Our Latest Perennial Report

Future generations will look back at this time to see the seeds we have passed on and the trees we have planted as archives of our love, to use the phrase Ross Gay offered us at the 2023 Perennial Farm Gathering.

These days, thinking in terms of generations can be pretty sobering. For 10,000 years—the span of human civilization—atmospheric carbon dioxide held steady below 280 parts per million (ppm). When I was born, we had already gone up 62 ppm, from 280 to 342 ppm. 

In 2023, we hit a new record: 424 ppm. That’s another 82 ppm more, in just my lifetime. We’re in a time of accelerating change. How are we responding to that change?

In these reflections, the Savanna Institute community gives me hope of responses that will be meaningful to future generations. There are real climate solutions here. A 2023 study in the academic journal Nature Climate Change made the case that agroforestry may represent the single most climate impactful change that we globally can make in agriculture. North America is one of the key places where that impact is taking root, with lots of room to grow. 

Why is agroforestry such a powerful climate solution? Trees are really good at photosynthesizing! And when they do, trees pull carbon out of the atmosphere. Trees turn atmospheric carbon into sugars in sap and fruit and seeds, they hold on to carbon as cellulose in wood, and they pump carbon into the soil. 

Farmers have such awesome powers as stewards of photosynthesis. Agroforestry is a toolkit to wield this power to make our farms more productive and resilient and beautiful. And when farms have more trees, the whole world is better off.

“It’s the greatest job in the world to be a chestnut farmer. My dad planted all kinds of trees, and chestnuts just happened to do better than anything else we had. It was a crop that chose me—I didn’t choose to grow them.”
Greg Miller, Route 9 Cooperative, Tree Crop Improvement Program Partner

There are, however, barriers to reaching that better world.  Our amazingly skilled and dedicated staff have zeroed in on these barriers, and we are working to overcome them through partnerships, with cutting-edge research, with on-farm demonstration of new crops and techniques, with boots on the ground on farms across the landscape, and with momentum supplied by our visionary supporters. 

Each year, we release a Perennial Report packed with stories from our community, hopeful milestones toward our vision, and organizational financial reporting. Read the stories and think big picture with us in our latest Perennial Report.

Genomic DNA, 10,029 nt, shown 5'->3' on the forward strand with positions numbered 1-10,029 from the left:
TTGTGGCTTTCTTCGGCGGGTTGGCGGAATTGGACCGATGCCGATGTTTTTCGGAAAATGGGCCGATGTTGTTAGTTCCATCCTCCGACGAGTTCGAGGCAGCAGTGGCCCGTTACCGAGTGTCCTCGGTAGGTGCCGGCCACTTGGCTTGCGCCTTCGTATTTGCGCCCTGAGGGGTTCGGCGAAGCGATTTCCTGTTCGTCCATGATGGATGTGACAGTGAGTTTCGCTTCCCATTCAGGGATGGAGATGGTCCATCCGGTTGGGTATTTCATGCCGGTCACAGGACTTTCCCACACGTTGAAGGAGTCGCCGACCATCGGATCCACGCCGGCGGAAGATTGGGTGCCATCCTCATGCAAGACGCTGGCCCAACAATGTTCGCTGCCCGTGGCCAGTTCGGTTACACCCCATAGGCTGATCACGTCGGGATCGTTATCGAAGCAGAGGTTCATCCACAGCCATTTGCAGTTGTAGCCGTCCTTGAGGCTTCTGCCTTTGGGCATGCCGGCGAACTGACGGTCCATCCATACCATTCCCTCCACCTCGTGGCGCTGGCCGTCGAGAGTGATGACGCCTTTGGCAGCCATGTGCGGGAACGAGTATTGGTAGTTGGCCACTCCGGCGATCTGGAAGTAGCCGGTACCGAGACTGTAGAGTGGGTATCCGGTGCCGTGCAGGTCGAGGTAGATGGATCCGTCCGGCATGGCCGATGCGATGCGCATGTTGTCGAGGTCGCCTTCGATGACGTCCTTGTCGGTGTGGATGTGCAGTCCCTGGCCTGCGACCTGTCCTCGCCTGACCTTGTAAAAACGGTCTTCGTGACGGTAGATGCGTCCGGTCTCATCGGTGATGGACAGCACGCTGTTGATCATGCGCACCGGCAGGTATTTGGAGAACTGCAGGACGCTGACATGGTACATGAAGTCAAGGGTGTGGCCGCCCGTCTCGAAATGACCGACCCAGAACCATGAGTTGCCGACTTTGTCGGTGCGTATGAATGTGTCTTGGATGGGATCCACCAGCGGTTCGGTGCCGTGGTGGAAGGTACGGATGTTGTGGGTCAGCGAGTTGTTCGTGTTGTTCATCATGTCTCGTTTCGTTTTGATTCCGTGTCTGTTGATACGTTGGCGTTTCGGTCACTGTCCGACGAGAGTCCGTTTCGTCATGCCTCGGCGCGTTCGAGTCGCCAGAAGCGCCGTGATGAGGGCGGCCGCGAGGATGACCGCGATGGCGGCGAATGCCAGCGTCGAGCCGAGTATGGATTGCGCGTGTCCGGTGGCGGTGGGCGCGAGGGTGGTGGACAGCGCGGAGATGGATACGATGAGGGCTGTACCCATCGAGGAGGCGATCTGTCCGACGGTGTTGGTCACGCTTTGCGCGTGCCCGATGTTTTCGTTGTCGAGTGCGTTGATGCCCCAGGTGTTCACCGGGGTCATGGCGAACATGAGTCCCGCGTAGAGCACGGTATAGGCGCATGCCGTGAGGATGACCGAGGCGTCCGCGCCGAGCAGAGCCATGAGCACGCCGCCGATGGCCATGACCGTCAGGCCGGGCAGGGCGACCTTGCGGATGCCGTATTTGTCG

In this Perennial Report, I’m delighted to share what the Savanna Institute and our partners are doing to hasten this better world through agroforestry. Trees on farms contribute to more productive crop and livestock enterprises, more resilient livelihoods in vibrant rural communities, improved soil and water quality, more homes for wildlife, and a transformation of agriculture into a powerful climate solution.

Read on for more about how we’ve worked to overcome barriers and scale-up agroforestry in 2023:

  • Addressed the lack of region-specific demonstrations by adding new demonstration farms to our network
  • Grew the number of people trained in agroforestry technical assistance to address the shortage of technical support for farmers
  • Invested in breeding for perennial crops that have been neglected by crop research and development for a century
  • Built community with neighbors at in-person and online events throughout the year
  • Grew a coalition of perennial and agroforestry organizations to accelerate collaboration for the climate
“Our primary goal is to make connection. Conservation comes through introducing people in a comfortable way to something so they can get to know it—and then they love it and protect it. That’s how conservation works.”
Matt Smith, Research and Conservation Director, Riveredge Nature Center, Water and Agroforestry Program Partner

Together, we are on a tree-lined path to healing the land and climate.  This is part of the broader path we all seek for present and future generations: inspiring peace and justice and shared prosperity. Thanks for your part in planting archives of our love along this path and moving us forward, together.

Keefe Keeley

With gratitude,
Keefe Keeley
Executive Director
Savanna Institute